“Heroes” is also the name of one of the greatest rock songs of the twentieth century. Its placement on this album almost guaranteed it a high spot on the list alone. This song cannot be underestimated. Riding on a groove caught somewhere between The Velvet Underground and Kraftwerk, the song is one of David Bowie’s most heartfelt and heartbreaking, an ode to love that feels a little too triumphant, until you notice the details. The quotes in the title are deliberate, meant to signify the irony of a celebratory declaration of love, despite the rocky impossibilities all around. The refrain, “we can be heroes… just for one day,” is a ragged shout into the void, powerful enough to hold onto forever.
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By the mid 1990s David Bowie had absolutely nothing to prove. He spent decades at the forefront of popular music, creating trends and adapting to others, unmistakably changing the direction of rock and roll more than once before taking a top 40 victory lap in the 1980s. When he began the Outside project, it was supposed to be the most ambitious thing he’d ever created. Designed as the first part of a trilogy of conceptually joined albums about a neon-drenched dystopian mystery, Outside was the most experimental, freeform collaboration between Bowie and Brian Eno. While their earlier work on Low and “Heroes” was beyond groundbreaking, the music here completely obliterates any boundaries that the chameleonic artist had left, nearly twenty years later. Its almost eighty minute run time undulates like a future jazz jam in slow motion, a freight train of millennial dread in cyberpunk colors.
The music is some of the most detailed production of Bowie’s entire career, blasting over electronic beats and industrial grind, corrosive guitar noise and fragile narrative bridges. He’s always been known for refashioning new genres in his own image, but this time he seems to have taken the pieces of his time and built a machine for traveling into the future. Sure, the references to the “world wide internet” are as dated as you can imagine, but the genre-agnostic style opens the door for moments that feel right at home in 2017’s more chaotic landscape.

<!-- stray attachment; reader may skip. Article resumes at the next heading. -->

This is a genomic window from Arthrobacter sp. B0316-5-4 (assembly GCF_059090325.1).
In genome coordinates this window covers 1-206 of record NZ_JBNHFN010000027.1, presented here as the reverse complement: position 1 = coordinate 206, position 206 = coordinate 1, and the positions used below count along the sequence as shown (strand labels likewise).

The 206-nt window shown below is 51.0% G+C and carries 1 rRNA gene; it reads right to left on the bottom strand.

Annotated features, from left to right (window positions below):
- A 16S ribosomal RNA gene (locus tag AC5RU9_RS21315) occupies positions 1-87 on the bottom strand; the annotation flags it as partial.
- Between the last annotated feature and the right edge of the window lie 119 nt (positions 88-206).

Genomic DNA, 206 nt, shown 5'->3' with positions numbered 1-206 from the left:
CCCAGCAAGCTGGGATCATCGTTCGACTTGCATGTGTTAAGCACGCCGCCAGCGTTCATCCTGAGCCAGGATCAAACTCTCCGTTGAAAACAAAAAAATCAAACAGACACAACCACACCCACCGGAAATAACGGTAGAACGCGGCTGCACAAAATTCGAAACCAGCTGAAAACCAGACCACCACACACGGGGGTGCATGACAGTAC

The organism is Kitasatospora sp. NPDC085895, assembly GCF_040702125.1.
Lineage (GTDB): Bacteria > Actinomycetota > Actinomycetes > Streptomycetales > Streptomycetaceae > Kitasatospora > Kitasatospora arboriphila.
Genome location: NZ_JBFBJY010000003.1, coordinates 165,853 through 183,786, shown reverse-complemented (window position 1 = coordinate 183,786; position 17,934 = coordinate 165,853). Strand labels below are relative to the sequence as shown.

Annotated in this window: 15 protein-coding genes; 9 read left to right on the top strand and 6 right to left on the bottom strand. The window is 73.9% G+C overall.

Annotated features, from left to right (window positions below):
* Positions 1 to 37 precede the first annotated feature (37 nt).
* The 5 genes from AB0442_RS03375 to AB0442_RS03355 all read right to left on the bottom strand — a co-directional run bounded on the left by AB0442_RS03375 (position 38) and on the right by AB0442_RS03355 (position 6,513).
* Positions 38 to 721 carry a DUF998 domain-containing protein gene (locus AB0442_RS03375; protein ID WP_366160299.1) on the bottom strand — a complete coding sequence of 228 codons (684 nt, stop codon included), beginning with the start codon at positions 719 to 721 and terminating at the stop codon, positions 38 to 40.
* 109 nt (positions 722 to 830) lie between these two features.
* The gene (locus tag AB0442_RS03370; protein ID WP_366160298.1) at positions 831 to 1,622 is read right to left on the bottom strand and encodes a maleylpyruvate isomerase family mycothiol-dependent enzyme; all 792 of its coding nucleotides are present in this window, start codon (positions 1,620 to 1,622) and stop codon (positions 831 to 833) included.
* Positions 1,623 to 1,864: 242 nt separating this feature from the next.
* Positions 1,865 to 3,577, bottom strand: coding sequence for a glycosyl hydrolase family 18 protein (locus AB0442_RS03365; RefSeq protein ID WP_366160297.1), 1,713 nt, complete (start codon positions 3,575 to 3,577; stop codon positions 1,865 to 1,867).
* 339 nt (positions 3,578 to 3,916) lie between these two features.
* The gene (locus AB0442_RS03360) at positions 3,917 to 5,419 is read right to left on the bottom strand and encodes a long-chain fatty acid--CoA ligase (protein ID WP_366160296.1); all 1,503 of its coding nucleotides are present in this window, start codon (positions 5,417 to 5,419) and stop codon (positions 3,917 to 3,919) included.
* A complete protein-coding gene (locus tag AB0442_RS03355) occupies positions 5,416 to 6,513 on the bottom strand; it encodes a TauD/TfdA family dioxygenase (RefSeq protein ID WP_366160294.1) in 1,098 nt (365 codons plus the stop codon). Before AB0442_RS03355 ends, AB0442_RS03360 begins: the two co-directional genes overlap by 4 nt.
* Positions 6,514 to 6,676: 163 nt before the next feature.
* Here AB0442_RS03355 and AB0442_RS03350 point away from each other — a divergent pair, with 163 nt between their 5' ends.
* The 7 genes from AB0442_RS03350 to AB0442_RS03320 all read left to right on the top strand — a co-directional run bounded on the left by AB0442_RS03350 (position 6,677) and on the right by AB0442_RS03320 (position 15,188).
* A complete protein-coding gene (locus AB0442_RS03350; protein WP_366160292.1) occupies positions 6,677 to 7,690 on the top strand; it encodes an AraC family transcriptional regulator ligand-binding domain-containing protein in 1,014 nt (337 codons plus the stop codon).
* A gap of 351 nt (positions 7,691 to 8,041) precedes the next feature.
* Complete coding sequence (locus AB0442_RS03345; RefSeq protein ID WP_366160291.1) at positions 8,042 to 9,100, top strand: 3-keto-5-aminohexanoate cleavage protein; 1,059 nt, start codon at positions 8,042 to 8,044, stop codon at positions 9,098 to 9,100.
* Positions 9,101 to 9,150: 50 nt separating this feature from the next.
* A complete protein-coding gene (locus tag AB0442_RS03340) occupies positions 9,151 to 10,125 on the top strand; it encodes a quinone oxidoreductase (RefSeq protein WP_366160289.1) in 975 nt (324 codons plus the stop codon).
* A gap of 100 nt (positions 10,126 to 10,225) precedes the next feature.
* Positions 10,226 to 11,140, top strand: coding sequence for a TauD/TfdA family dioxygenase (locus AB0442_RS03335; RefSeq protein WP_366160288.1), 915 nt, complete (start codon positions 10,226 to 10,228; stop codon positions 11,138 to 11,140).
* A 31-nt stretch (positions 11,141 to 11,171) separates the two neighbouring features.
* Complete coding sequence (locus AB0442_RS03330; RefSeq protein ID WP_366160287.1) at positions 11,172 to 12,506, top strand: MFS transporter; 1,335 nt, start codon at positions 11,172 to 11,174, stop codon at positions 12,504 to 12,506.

Whether he’s crushing Nine Inch Nails’ atmospheric dread with The Heart’s Filthy Lesson or rolling through the trip-hop garden of I Have Not Been To Oxford Town, David Bowie manages to tie everything on this nineteen track album into a coherent little pocket universe of sound and vision. The story itself, a sordid detective tale of “art crime” in a future where the web and real life have become blurred, fades into a fog of confusion over a handful of spoken word sequences. That’s okay, because the passages are soundtracked by fascinating instrumental pieces and feel just weird enough to avoid skipping. Also, the actual songs are incredible.
The heart of the brilliance of Outside is felt its dense fabric of bent reality, a heightened mood that swerves and dips but never really changes. In a way, it feels like the best David Bowie album because it feels like the one where he was most completely himself, subsumed by the narrative, no need for another mask. Sure, he was using modern production and working with an old friend, but there are little flashes, in each song here, of the man at each of his biggest moments along the way. He’s using them as fuel, rocketing into a future that he never ended up exploring again.
The fact that Outside was a critical and commercial bomb at the time is a shame only because it meant that he dropped this particular thread for good. The music here is brilliant and it’s never going away. While it’s not Bowie’s most approachable album, it’s easily one of the most rewarding. For me, it’s the very best.
This is an adventure. If it’s new to you, be sure to stick around for the ending. Few songs can rocket off on a high mood like Strangers When We Meet.
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So there’s the full list. What did you you think? Let me know in the comments; I’m always eager to hear what fellow fans have to say.